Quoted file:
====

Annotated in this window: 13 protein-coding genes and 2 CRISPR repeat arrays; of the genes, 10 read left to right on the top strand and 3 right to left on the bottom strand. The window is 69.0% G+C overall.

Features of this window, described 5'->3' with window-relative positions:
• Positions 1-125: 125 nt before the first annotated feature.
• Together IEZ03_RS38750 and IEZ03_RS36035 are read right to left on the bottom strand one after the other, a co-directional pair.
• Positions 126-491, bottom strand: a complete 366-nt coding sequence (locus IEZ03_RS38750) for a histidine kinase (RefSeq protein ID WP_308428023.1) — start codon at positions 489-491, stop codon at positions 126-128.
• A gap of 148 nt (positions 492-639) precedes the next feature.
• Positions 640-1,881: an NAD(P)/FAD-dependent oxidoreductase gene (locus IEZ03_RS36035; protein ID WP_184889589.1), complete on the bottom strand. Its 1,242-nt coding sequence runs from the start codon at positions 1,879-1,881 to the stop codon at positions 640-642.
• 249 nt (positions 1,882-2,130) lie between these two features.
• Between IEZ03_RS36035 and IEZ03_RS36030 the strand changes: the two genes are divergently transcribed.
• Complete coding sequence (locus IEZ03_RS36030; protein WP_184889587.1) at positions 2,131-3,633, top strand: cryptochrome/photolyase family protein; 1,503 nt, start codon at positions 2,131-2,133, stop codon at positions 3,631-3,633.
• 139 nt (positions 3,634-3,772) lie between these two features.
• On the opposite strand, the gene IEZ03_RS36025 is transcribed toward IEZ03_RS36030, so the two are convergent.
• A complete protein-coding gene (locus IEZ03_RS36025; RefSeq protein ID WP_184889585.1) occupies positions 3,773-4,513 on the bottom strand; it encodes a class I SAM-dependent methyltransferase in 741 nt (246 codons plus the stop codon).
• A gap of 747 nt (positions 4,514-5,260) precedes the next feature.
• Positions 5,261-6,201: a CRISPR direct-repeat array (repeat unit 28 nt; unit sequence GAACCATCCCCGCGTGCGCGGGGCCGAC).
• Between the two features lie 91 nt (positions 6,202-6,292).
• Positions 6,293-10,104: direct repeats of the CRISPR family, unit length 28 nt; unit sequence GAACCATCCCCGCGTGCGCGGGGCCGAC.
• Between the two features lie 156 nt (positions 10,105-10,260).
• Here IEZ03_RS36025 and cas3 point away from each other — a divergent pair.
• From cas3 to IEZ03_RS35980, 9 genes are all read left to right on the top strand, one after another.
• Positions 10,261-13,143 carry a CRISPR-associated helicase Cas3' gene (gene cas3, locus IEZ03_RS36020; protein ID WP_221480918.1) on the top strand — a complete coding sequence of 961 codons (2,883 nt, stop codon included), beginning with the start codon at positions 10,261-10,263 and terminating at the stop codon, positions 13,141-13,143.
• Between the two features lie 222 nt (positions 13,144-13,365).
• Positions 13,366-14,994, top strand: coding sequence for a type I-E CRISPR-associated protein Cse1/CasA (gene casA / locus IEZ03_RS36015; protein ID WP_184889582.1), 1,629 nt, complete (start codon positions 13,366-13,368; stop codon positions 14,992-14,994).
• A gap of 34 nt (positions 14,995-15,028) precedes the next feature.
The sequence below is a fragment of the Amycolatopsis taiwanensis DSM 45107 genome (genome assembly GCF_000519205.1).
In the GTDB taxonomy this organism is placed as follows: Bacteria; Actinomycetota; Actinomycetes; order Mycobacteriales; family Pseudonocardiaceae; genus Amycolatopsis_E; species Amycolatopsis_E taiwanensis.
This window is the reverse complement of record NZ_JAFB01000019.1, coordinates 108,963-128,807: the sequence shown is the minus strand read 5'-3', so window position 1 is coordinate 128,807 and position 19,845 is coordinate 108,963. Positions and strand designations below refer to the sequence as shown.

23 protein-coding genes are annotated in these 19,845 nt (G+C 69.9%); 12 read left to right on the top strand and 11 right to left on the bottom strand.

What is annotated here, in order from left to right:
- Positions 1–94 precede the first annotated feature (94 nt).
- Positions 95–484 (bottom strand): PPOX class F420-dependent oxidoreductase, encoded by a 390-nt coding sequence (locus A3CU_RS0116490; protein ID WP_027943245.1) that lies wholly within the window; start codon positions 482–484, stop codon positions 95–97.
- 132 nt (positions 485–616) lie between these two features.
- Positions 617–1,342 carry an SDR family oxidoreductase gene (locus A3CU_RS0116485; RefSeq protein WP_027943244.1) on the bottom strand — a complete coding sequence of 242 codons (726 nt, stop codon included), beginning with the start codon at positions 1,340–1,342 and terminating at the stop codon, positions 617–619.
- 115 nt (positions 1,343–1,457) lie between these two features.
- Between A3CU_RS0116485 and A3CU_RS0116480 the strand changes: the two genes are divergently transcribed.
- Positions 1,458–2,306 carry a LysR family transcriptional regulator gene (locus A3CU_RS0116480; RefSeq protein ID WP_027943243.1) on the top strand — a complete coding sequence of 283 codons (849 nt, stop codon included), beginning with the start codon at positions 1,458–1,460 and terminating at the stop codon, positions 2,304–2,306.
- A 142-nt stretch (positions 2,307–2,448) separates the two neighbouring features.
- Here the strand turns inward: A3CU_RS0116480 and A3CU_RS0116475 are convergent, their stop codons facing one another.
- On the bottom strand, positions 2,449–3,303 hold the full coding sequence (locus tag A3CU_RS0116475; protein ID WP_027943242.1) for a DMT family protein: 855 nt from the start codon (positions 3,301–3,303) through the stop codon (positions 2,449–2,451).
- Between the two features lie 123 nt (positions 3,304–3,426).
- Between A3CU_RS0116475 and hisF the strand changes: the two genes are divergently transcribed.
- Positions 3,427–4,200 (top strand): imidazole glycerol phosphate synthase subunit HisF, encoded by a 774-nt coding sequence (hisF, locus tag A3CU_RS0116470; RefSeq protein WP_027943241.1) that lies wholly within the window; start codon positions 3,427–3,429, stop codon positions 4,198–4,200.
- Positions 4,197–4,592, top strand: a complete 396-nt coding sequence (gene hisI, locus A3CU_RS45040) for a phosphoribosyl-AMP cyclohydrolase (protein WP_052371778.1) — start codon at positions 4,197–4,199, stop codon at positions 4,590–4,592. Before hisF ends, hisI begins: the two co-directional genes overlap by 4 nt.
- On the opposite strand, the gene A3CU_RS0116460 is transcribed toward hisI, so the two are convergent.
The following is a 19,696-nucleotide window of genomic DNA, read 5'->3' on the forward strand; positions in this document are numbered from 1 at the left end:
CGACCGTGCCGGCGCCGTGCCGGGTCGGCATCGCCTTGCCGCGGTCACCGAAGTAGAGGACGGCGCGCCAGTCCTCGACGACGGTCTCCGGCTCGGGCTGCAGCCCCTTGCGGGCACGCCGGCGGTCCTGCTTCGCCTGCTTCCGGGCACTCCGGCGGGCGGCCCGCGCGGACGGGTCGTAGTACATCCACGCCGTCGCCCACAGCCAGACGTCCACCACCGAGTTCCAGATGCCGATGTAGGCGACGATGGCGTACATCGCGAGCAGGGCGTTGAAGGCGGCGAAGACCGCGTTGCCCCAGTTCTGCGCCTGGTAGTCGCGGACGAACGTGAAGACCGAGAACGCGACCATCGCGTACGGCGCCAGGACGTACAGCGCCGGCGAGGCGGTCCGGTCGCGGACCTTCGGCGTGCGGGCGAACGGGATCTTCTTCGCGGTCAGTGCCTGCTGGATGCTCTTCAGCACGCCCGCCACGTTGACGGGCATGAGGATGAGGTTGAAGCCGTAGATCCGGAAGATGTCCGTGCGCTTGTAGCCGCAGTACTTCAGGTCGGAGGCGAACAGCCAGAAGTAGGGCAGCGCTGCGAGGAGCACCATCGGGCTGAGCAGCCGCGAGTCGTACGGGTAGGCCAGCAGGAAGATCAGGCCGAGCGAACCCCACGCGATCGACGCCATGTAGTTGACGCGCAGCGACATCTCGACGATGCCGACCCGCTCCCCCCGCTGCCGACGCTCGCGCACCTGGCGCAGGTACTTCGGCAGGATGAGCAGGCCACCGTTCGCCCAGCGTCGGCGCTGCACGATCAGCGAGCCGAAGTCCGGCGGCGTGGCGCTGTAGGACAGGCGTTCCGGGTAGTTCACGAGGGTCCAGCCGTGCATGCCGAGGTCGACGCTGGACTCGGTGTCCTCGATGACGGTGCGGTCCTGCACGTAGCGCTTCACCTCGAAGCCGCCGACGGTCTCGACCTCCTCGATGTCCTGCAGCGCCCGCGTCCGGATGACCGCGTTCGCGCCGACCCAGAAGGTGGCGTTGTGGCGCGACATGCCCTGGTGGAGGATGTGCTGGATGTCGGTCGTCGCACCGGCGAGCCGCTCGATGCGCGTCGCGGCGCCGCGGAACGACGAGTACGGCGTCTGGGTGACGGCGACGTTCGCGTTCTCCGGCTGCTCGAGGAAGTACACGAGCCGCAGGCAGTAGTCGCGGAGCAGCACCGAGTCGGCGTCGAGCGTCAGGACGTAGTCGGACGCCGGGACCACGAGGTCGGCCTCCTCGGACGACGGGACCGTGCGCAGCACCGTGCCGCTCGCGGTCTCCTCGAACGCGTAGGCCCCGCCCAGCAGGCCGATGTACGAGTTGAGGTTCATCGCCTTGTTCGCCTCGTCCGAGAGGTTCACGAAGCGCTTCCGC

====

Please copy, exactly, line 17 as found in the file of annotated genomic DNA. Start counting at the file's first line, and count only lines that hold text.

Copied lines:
• Positions 6,293-10,104: direct repeats of the CRISPR family, unit length 28 nt; unit sequence GAACCATCCCCGCGTGCGCGGGGCCGAC.